What is lymphoma? Everything you need to know

It’s the fifth most commonly diagnosed cancer in the UK, but lymphatic cancer remains a mystery to many. Here are the key facts.

Around 14,000 people are diagnosed with lymphoma in the UK each year – the equivalent of one person every 40 minutes.

It’s the fifth most commonly diagnosed cancer, and around 100,000 people are currently living with it, yet lymphoma doesn’t fit what many people think of as the usual cancer profile.

“Lymphoma is a complex disease that challenges peoples’ everyday perceptions of what cancer is,” says Jonathan Pearce, chief executive of the Lymphoma Association, the charity behind Lymphatic Cancer Awareness Week (September 12 - 18). “It does not present as a solid tumour in a specific site that can be diagnosed and treated quickly.”

Instead, lymphoma affects the lymphatic system, part of the body that few people really know or understand – but because it’s relatively common, awareness is vital.

“While being a cancer that generally presents in older age, it is also the most common cancer in people aged under 30,” Pearce adds. “Anyone experiencing the signs and symptoms of lymphoma should visit their GP.”

What is lymphoma?

There are different types of lymphoma. When a person has lymphoma, some of their lymphocytes (types of white blood cells) are out of control - they divide in an abnormal way, or do not die off when they should and can form tumours which collect in the lymph nodes (small glands in different areas of the body where lymphocytes are formed – you might sometimes feel them in your groin, neck and armpit).

Lymphoma can affect lymph nodes in all parts of the body and can also involve other organs/areas, such as the spleen, bone marrow, stomach, skin or liver.

Types of lymphoma

“There are many types of lymphoma. Some grow quickly and are ‘aggressive’. Others grow slowly and are treated more like a chronic condition, following a remitting and relapsing pattern. People can live with ‘chronic’ lymphoma for a long time,” says Pearce.

Further tests will determine what type somebody has.

Hodgkin lymphoma

This is diagnosed if a particular cell is present (called the Reed-Sternberg cell) and is more common in people aged 15-35 or 55 and over. It affects more men than women and can now successfully treated, with the majority of people diagnosed being completely cured. Around 1,800 people are diagnosed with Hodgkin lymphoma every year in the UK.

Non-Hodgkin lymphoma

This type (NHL) is more common in people aged over 55 and is one of the most common cancers affecting the over-75s. Around 12,000 people are diagnosed with non-Hodgkin lymphoma every year in the UK.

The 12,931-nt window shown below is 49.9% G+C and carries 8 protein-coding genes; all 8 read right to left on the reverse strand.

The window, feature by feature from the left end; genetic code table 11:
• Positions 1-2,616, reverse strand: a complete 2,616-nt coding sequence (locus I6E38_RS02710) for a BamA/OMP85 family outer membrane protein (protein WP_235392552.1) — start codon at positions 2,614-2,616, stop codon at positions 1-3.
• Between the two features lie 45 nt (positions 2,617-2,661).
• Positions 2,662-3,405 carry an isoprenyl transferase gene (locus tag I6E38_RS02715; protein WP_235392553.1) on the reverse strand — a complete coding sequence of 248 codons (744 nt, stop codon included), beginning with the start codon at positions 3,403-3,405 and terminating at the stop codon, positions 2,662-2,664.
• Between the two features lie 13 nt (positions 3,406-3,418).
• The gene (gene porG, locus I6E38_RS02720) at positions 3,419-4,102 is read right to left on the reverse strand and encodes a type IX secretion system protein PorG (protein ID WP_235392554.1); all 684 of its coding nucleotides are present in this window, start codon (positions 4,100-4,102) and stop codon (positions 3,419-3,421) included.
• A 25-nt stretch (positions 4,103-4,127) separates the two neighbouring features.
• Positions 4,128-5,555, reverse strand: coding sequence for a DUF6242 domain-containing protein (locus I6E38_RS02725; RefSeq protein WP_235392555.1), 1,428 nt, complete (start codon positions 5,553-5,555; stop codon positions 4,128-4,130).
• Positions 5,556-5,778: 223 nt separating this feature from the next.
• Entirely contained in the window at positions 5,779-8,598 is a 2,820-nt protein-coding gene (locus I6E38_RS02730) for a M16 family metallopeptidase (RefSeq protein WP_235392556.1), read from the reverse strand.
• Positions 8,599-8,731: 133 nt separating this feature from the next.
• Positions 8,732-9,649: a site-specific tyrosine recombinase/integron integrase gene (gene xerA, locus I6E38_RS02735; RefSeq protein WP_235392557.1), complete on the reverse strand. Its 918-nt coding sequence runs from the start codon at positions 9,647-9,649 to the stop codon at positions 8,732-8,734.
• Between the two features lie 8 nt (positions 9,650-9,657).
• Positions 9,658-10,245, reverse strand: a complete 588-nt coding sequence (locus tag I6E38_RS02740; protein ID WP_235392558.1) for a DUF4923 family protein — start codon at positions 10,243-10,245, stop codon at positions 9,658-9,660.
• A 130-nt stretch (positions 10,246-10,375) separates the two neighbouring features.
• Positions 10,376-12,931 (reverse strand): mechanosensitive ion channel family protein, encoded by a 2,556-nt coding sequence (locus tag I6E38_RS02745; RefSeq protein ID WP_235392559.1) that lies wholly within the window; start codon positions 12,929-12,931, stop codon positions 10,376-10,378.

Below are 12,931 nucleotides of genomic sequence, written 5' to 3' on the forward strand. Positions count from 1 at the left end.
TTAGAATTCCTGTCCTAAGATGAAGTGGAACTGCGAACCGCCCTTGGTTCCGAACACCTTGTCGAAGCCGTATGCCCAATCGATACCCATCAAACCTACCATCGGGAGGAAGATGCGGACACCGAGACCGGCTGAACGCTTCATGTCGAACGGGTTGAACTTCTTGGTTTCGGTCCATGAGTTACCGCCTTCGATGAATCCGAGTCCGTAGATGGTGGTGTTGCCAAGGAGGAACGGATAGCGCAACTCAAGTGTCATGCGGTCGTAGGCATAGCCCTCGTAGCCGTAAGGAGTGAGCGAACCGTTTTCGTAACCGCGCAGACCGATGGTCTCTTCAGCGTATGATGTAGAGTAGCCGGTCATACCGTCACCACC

NHL is divided into two sub-types: High grade NHL, most common in people over 50, is where the cells appear to be dividing quite quickly; in many cases, this can be cured, and low grade NHL, where the cells appear to divide slowly and which can take a long time to develop. With this form of the disease, most people have advanced cancer by the time they are diagnosed, and due to the chronic nature of low grade NHL, doctors generally aim to control it rather than cure it.

Signs and symptoms

Some people with lymphoma may experience a wide range of symptoms, while others will notice none at all. The most common symptom is a painless lump or swelling, often in the neck, armpit or groin (though remember this doesn’t always indicate cancer and it’s very common for lymph nodes to swell when you’re under the weather or have a non-serious infection – though it is always very important to get unusual lumps and swelling checked out as soon as possible).

According to the Lymphoma Association, other symptoms include excessive sweating - especially at night - fevers, unexplained weight loss, unusual tiredness, a cough or breathlessness, persistent itch, abdominal pain or diarrhoea.


This depends on the type of lymphoma somebody is diagnosed with, but may involve chemotherapy, radiotherapy and stem cell transplants.

“Lymphatic cancer is neither well-known nor easily understood and patients will have differing needs,” adds Pearce. “This makes our work to raise awareness of lymphoma and ensure future cancer policies and initiatives accommodate lymphatic cancers - in the same way that attention is given to the top four cancers [breast, bowel, lung and prostate] - vital.”

For further information, visit www.lymphomas.org.uk

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